The sneaky and dangerous trend in teens substance abuse

Substnace abuse 12.17.13The National Survey on Drug Use and Health (NSDUH) provides national and state-level data on the use of tobacco, alcohol, illicit drugs, and mental health in the United States. Its most recent report shows teen trends in substance abuse:

  • The most popular drug among teens remains alcohol, but its use is steadily declining
  • The use of tobacco continues on a sharp decline and is now at an all time low
  • Illicit drug use among teens in the U.S. is rising and at its highest level in 8 years!

Alcohol and tobacco decline contrasts with the rising of illicit drug. The introduction of heroin to teens has increased by a shocking 80 percent since 2002.

Heroin is a dangerous and powerful addictive drug. Its addiction rate among people who try it is almost 23%, making it the highest addiction rate of any illicit drug.

The vast majority of parents are aware of it. They educate their children and do their best to prevent heroin from ever being a part of their child’s lives.

The sneaky and dangerous trend is the use of opioids. The University of Michigan recently released a report called the “Monitoring the Future” study. It states that almost 12% of high school seniors report using Vicodin or Oxycontin in the last year–that means roughly four or five high school seniors in every classroom across America!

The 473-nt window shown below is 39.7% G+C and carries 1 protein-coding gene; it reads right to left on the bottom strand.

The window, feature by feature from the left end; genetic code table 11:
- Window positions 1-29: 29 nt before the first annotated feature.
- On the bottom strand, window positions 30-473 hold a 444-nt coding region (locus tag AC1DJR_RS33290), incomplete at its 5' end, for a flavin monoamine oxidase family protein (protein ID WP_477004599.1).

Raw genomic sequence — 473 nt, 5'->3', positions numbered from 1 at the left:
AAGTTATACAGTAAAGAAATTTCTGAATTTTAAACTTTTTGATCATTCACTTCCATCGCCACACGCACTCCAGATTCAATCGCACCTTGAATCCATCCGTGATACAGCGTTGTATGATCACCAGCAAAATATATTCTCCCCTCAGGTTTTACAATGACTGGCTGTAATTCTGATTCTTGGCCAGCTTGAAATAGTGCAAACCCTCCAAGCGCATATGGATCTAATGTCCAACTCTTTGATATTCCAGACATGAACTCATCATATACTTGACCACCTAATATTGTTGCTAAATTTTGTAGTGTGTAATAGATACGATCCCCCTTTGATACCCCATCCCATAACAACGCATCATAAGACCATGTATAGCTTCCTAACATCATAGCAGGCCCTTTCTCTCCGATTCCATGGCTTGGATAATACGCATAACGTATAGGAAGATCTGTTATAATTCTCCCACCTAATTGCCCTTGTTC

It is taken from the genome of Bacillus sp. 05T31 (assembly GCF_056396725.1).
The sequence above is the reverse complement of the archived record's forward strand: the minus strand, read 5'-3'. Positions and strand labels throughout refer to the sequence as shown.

Most teens who use opioids are getting them from fully legal prescriptions, written for other family members as painkillers. Dentists frequently write prescriptions for an opioid.

Opioids, much like Heroin, are derived from the Asian opium poppy, and produce a similar reaction to the brain’s reward system through opiate receptors. Therefore, they are likely to produce a heroin-like addiction.

Many parents are not alarmed about pain-relievers addiction. This is a trend that deserves attention and a change in parenting behavior and education. Parents, you must monitor the necessary use of these drugs, throw away any pills that may be left over, and make sure your children are aware of the dangers of the abuse of these drugs.

Not only are these drugs dangerous on their own, but once a teen tries one of them, they are very likely to attempt combining them.

A study recently published in the “Archives of General Psychiatry” reports the cold, hard facts following facts:

  • 78 percent of U.S. teens report drinking alcohol
  • 45.6 percent of the 12th grade students had gotten drunk
  • 81 percent of U.S. teens report having the opportunity to use illicit drugs
  • 32.4 percent had tried marijuana, and 9.1 percent reported using narcotics.

As parents, we have a natural inclination to think that our kids are smart, well educated and will make the right decision.

These percentages are here to set us right. Teenagers are teenagers, not adults. Their brains don’t function as an adult brain. They are not armed the same to fight temptations. Teens brain soak up knowledge like a sponge. This is responsible for the unique risk of the adolescent life. Worse, addiction is far more likely than with an adult brain. Please, always keep that in mind, stay vigilant, stay close to them and don’t hesitate to raise the question.

TBQE, The Best Question Ever is an app that enables teens to ask questions to their peers. Questions that they sometime don’t dare asking to adults. Let your tweens and teens know that such a place exists, that it is safe and that their real name is not shown.

A very useful website for prevention, designed for both teens and parents: http://www.fcd.org/

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  1. [Report] Adult illicit drug users are far more likely to seriously consider suicide | Full Text Reports… « Health and Medical News and Resources - February 1, 2014

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